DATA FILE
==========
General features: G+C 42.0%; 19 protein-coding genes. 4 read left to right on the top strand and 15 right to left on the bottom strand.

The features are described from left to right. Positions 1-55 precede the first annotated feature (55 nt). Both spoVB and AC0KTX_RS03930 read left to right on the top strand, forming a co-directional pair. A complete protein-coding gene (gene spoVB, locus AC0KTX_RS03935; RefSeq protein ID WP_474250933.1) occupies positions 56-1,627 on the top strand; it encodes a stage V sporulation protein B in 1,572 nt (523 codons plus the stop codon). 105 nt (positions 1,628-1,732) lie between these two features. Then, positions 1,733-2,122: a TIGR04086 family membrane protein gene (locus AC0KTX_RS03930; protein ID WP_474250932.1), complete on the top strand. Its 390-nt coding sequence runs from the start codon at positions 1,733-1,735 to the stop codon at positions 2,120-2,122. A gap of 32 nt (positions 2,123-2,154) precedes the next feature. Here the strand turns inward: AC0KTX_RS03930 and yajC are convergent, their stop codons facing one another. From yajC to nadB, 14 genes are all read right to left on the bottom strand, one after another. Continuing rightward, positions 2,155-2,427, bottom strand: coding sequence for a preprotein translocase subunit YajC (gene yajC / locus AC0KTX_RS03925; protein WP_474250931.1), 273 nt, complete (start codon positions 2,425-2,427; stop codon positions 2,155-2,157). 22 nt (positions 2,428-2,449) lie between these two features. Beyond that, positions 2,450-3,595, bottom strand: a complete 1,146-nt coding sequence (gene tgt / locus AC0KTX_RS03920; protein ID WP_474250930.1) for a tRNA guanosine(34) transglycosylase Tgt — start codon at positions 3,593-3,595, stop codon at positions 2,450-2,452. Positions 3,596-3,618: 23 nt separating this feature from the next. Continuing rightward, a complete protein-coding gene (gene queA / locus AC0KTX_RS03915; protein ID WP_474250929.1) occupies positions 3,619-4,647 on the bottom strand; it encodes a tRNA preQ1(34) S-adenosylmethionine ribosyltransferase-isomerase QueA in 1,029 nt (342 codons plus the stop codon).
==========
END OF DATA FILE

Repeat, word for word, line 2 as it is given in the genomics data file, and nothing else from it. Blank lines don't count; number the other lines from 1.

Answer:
The features are described from left to right. Positions 1-55 precede the first annotated feature (55 nt). Both spoVB and AC0KTX_RS03930 read left to right on the top strand, forming a co-directional pair. A complete protein-coding gene (gene spoVB, locus AC0KTX_RS03935; RefSeq protein ID WP_474250933.1) occupies positions 56-1,627 on the top strand; it encodes a stage V sporulation protein B in 1,572 nt (523 codons plus the stop codon). 105 nt (positions 1,628-1,732) lie between these two features. Then, positions 1,733-2,122: a TIGR04086 family membrane protein gene (locus AC0KTX_RS03930; protein ID WP_474250932.1), complete on the top strand. Its 390-nt coding sequence runs from the start codon at positions 1,733-1,735 to the stop codon at positions 2,120-2,122. A gap of 32 nt (positions 2,123-2,154) precedes the next feature. Here the strand turns inward: AC0KTX_RS03930 and yajC are convergent, their stop codons facing one another. From yajC to nadB, 14 genes are all read right to left on the bottom strand, one after another. Continuing rightward, positions 2,155-2,427, bottom strand: coding sequence for a preprotein translocase subunit YajC (gene yajC / locus AC0KTX_RS03925; protein WP_474250931.1), 273 nt, complete (start codon positions 2,425-2,427; stop codon positions 2,155-2,157). 22 nt (positions 2,428-2,449) lie between these two features. Beyond that, positions 2,450-3,595, bottom strand: a complete 1,146-nt coding sequence (gene tgt / locus AC0KTX_RS03920; protein ID WP_474250930.1) for a tRNA guanosine(34) transglycosylase Tgt — start codon at positions 3,593-3,595, stop codon at positions 2,450-2,452. Positions 3,596-3,618: 23 nt separating this feature from the next. Continuing rightward, a complete protein-coding gene (gene queA / locus AC0KTX_RS03915; protein ID WP_474250929.1) occupies positions 3,619-4,647 on the bottom strand; it encodes a tRNA preQ1(34) S-adenosylmethionine ribosyltransferase-isomerase QueA in 1,029 nt (342 codons plus the stop codon).